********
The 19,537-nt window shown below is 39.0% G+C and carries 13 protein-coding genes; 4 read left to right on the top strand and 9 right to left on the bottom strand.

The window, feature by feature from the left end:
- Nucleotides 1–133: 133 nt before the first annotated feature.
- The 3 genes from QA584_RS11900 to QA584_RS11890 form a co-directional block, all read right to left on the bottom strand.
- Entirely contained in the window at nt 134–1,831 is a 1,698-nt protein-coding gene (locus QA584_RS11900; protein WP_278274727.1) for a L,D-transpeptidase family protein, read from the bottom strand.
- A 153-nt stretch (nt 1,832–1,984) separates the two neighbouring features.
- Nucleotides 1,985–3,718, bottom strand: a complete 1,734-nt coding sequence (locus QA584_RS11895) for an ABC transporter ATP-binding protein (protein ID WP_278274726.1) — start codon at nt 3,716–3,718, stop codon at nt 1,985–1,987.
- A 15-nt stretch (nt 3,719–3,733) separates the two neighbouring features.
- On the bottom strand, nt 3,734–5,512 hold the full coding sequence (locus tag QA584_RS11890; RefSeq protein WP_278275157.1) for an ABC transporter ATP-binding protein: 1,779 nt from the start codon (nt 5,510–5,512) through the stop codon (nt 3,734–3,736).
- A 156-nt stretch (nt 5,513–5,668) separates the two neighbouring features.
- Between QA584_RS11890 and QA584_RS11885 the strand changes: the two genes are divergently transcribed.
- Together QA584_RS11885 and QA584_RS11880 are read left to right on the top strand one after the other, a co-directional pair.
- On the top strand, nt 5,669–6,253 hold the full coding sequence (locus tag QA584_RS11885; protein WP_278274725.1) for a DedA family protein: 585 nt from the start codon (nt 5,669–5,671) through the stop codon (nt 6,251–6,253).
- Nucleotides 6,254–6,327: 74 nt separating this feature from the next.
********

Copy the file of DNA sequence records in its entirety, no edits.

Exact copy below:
The 19,537-nt window shown below is 39.0% G+C and carries 13 protein-coding genes; 4 read left to right on the top strand and 9 right to left on the bottom strand.

The window, feature by feature from the left end:
- Nucleotides 1–133: 133 nt before the first annotated feature.
- The 3 genes from QA584_RS11900 to QA584_RS11890 form a co-directional block, all read right to left on the bottom strand.
- Entirely contained in the window at nt 134–1,831 is a 1,698-nt protein-coding gene (locus QA584_RS11900; protein WP_278274727.1) for a L,D-transpeptidase family protein, read from the bottom strand.
- A 153-nt stretch (nt 1,832–1,984) separates the two neighbouring features.
- Nucleotides 1,985–3,718, bottom strand: a complete 1,734-nt coding sequence (locus QA584_RS11895) for an ABC transporter ATP-binding protein (protein ID WP_278274726.1) — start codon at nt 3,716–3,718, stop codon at nt 1,985–1,987.
- A 15-nt stretch (nt 3,719–3,733) separates the two neighbouring features.
- On the bottom strand, nt 3,734–5,512 hold the full coding sequence (locus tag QA584_RS11890; RefSeq protein WP_278275157.1) for an ABC transporter ATP-binding protein: 1,779 nt from the start codon (nt 5,510–5,512) through the stop codon (nt 3,734–3,736).
- A 156-nt stretch (nt 5,513–5,668) separates the two neighbouring features.
- Between QA584_RS11890 and QA584_RS11885 the strand changes: the two genes are divergently transcribed.
- Together QA584_RS11885 and QA584_RS11880 are read left to right on the top strand one after the other, a co-directional pair.
- On the top strand, nt 5,669–6,253 hold the full coding sequence (locus tag QA584_RS11885; protein WP_278274725.1) for a DedA family protein: 585 nt from the start codon (nt 5,669–5,671) through the stop codon (nt 6,251–6,253).
- Nucleotides 6,254–6,327: 74 nt separating this feature from the next.